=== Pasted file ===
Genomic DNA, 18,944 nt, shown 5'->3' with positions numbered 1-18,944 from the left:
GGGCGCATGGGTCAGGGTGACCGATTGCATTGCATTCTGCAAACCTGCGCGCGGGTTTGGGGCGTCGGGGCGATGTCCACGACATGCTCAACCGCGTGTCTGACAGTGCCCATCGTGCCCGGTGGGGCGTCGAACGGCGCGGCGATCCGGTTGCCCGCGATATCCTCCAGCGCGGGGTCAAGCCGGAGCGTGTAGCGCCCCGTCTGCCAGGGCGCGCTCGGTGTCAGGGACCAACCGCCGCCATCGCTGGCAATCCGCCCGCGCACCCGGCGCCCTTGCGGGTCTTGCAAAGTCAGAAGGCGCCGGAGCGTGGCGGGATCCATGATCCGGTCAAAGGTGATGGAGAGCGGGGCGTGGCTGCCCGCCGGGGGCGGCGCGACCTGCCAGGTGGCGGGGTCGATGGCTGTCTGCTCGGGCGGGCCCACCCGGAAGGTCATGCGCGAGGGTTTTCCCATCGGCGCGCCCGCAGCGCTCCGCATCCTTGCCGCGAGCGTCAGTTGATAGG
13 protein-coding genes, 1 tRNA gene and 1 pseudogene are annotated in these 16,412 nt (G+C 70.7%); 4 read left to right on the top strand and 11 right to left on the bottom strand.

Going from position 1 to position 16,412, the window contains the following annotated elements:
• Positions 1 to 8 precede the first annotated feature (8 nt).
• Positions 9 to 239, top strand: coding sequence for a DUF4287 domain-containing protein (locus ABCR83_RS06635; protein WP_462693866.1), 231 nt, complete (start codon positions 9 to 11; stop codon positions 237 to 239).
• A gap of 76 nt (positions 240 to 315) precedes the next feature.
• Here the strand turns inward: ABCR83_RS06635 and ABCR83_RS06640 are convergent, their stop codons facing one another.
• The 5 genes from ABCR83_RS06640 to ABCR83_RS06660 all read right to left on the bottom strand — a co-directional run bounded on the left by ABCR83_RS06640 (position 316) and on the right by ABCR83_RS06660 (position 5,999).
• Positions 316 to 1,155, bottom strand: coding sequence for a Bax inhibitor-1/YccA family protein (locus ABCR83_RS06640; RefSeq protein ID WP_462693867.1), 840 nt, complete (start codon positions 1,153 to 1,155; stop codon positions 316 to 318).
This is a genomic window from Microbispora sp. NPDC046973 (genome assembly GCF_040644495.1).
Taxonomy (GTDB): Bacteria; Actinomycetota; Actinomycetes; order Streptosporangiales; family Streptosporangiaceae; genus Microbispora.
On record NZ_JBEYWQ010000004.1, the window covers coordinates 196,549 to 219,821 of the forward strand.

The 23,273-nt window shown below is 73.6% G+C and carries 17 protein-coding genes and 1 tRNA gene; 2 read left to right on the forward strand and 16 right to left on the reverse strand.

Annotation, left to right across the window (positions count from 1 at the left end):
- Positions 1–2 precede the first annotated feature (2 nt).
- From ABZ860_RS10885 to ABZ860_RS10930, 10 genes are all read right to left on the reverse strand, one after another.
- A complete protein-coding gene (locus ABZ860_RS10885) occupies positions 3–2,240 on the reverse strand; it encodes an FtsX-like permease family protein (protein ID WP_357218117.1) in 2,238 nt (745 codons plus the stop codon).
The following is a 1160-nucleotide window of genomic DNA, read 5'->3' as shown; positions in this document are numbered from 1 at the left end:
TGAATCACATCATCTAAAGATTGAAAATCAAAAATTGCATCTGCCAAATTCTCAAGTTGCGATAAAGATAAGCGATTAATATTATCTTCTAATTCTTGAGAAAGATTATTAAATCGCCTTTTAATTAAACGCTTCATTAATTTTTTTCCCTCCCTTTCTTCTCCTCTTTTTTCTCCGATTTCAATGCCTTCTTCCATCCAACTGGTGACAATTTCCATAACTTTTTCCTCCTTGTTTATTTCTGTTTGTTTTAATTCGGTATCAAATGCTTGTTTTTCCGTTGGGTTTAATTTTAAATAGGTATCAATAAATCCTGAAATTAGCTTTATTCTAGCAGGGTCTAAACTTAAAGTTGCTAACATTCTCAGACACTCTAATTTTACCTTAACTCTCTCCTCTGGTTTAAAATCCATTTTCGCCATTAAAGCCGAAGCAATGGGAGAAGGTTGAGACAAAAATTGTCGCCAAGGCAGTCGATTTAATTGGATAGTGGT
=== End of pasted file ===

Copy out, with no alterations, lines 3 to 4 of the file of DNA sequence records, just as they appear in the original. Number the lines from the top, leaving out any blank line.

13 protein-coding genes, 1 tRNA gene and 1 pseudogene are annotated in these 16,412 nt (G+C 70.7%); 4 read left to right on the top strand and 11 right to left on the bottom strand.

Going from position 1 to position 16,412, the window contains the following annotated elements: